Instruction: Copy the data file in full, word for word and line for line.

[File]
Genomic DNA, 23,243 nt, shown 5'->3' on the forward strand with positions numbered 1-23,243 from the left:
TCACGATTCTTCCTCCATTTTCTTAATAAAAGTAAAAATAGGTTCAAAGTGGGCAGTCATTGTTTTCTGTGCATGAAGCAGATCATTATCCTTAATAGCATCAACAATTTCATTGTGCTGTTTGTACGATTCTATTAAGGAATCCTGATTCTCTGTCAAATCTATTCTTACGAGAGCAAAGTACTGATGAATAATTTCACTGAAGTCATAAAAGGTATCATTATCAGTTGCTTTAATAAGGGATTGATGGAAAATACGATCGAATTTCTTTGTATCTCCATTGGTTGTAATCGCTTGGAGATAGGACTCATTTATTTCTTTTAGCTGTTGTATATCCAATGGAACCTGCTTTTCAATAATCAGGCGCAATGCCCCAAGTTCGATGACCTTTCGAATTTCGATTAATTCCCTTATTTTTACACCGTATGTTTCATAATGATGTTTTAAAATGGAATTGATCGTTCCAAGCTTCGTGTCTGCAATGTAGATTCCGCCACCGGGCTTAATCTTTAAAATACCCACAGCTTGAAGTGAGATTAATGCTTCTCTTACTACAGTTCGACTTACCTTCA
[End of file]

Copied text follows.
Genomic DNA, 23,243 nt, shown 5'->3' on the forward strand with positions numbered 1-23,243 from the left:
TCACGATTCTTCCTCCATTTTCTTAATAAAAGTAAAAATAGGTTCAAAGTGGGCAGTCATTGTTTTCTGTGCATGAAGCAGATCATTATCCTTAATAGCATCAACAATTTCATTGTGCTGTTTGTACGATTCTATTAAGGAATCCTGATTCTCTGTCAAATCTATTCTTACGAGAGCAAAGTACTGATGAATAATTTCACTGAAGTCATAAAAGGTATCATTATCAGTTGCTTTAATAAGGGATTGATGGAAAATACGATCGAATTTCTTTGTATCTCCATTGGTTGTAATCGCTTGGAGATAGGACTCATTTATTTCTTTTAGCTGTTGTATATCCAATGGAACCTGCTTTTCAATAATCAGGCGCAATGCCCCAAGTTCGATGACCTTTCGAATTTCGATTAATTCCCTTATTTTTACACCGTATGTTTCATAATGATGTTTTAAAATGGAATTGATCGTTCCAAGCTTCGTGTCTGCAATGTAGATTCCGCCACCGGGCTTAATCTTTAAAATACCCACAGCTTGAAGTGAGATTAATGCTTCTCTTACTACAGTTCGACTTACCTTCA